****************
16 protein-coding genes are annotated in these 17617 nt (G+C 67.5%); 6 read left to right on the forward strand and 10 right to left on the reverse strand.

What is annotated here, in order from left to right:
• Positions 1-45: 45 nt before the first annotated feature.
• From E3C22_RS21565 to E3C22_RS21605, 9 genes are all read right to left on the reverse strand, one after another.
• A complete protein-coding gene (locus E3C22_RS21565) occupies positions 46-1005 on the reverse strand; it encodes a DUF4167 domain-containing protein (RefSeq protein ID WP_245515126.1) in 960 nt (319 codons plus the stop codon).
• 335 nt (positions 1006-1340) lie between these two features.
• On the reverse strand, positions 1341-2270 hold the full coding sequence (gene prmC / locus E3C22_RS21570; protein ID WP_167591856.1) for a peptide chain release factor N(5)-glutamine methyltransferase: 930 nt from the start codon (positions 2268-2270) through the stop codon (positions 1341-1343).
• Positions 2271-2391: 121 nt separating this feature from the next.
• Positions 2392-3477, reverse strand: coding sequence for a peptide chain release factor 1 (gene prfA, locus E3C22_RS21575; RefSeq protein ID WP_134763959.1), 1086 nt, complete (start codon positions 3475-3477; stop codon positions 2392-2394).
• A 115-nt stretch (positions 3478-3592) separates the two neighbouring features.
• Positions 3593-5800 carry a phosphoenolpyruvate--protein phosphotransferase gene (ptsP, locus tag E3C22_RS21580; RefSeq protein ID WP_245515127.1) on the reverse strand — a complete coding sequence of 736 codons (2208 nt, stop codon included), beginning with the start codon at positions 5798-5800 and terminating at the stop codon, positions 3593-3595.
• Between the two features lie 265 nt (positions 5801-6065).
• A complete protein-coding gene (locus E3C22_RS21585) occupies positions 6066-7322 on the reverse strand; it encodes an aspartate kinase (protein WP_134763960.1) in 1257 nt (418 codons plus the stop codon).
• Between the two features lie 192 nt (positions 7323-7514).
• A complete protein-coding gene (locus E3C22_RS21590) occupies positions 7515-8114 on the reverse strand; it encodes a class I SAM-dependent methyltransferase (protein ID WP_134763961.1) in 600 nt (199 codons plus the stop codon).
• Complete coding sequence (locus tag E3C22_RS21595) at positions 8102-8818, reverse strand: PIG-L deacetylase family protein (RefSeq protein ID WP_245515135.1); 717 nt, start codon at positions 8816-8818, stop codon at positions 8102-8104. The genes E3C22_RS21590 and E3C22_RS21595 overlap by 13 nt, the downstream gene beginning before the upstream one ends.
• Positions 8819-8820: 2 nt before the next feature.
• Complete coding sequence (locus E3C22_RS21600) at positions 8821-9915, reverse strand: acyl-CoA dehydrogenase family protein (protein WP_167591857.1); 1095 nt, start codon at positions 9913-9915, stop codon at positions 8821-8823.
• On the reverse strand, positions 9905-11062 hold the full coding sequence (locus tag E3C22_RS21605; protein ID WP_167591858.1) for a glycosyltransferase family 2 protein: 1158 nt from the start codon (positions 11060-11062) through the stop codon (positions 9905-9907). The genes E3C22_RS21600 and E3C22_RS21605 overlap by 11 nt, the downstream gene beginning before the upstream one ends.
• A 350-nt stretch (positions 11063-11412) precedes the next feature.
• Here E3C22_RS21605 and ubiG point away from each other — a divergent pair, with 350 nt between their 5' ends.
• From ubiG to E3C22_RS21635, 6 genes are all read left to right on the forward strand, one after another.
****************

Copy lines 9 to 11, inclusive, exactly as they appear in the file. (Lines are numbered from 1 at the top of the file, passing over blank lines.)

• Positions 2392-3477, reverse strand: coding sequence for a peptide chain release factor 1 (gene prfA, locus E3C22_RS21575; RefSeq protein ID WP_134763959.1), 1086 nt, complete (start codon positions 3475-3477; stop codon positions 2392-2394).
• A 115-nt stretch (positions 3478-3592) separates the two neighbouring features.
• Positions 3593-5800 carry a phosphoenolpyruvate--protein phosphotransferase gene (ptsP, locus tag E3C22_RS21580; RefSeq protein ID WP_245515127.1) on the reverse strand — a complete coding sequence of 736 codons (2208 nt, stop codon included), beginning with the start codon at positions 5798-5800 and terminating at the stop codon, positions 3593-3595.